Having crops growing above the surface means that there are growing and dying roots in the soil. These contribute to soil organic matter, which provide:

  • better water and nutrient retention,
  • warmer soils, which brings greater microbial activity and therefore more nutrient release. In turn this brings better water holding capacity, and better nutrient holding capacity.

Early spring crop for grazing or harvesting

If you have been able to establish a grazing or cutting crop in June, rather than after harvest in September/October, you will have greater yields in spring, when the crop may see an early graze or an early first-cut. This means you will have an extra crop per field, per year, and is the easiest way to financially quantify the benefit of cover/undersown cropping.

Consider your yield per-acre cut and then investigate the cost of buying that tonnage instead. It makes the seed and contracting cost more worthwhile, especially if you consider that the artificial nutrients applied to that cover crop are likely to be low or zero, due to the residual nutrient from the maize crop, which will feed it through autumn.

When is the best time for undersowing maize?

Ideally, you should undersow your maize at the 4-5 leaf stage. You may be considering your post-harvest cover crops instead, where summer moisture may be more of an issue. It is never too early to plan this and now is the time to consider whether there is grant funding available that would suit you in financially supporting those cover crops.

Choosing what to undersow

Most farmers choose to undersow their maize with grass. However, you should consider the variety you sow, and much of this depends on when you will be planting.

  • An Italian or perennial ryegrass is suitable if establishing in June or later, when growth needs to be vigorous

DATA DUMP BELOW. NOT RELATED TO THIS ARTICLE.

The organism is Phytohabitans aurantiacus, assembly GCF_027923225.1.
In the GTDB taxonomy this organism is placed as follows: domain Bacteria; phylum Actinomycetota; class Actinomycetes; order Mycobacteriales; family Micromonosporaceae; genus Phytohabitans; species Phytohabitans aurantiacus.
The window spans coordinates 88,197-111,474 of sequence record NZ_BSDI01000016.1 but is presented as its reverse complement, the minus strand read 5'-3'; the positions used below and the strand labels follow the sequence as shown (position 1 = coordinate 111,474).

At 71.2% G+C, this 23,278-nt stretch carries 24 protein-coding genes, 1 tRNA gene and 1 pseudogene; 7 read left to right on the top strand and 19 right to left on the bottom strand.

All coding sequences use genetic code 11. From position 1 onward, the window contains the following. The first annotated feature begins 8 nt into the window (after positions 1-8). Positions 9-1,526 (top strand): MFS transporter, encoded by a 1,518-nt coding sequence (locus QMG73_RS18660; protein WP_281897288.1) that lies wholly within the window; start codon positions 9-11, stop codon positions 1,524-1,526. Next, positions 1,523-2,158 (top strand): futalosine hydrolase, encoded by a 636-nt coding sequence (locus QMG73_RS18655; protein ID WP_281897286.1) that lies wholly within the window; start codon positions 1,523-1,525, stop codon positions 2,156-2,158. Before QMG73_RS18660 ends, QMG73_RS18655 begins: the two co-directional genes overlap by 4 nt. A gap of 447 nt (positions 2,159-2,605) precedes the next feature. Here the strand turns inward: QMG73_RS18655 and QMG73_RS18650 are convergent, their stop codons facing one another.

• For an early-undersown crop, a slower-growing species such as a fescue is good, to reduce early competition for the maize.
  • If you are planning to leave the ley post-spring, consider undersowing with a straight clover and/or grass/clover mixes.

Grant Opportunities

If you are someone that needs tangible income from your cover cropping, grant funding is available to help you.

Water companies are offering support to reduce phosphate pressure in watercourses, which includes help with cover cropping. Additionally, Sustainable Farming Incentive (SFI) has options that suit both undersowing and post-harvest cover cropping.

  • SAM2/CSAM2: Multi-species winter cover pays £129 per hectare for having two species in place over winter and there are no restrictions on maize harvest date
  • IMP3/CIPM3: Companion crop on arable and horticultural land pays £55 per hectare for undersowing, intercropping, or trap cropping.
  • SOH4: Winter cover following maize crops pays £203 per hectare to establish and maintain either an undersown crop or fast-growing post-harvest cover crop which must remain over winter.

The Maize Growers Association have conducted undersowing trials, so if you would like to see evidence before you try it for yourself, contact them for figures and feedback.  

We can help you

If you would like any support with planning your winter cover, or accessing grant funding to help with costs, please contact me, Sarah Tucker, on 07977 372443.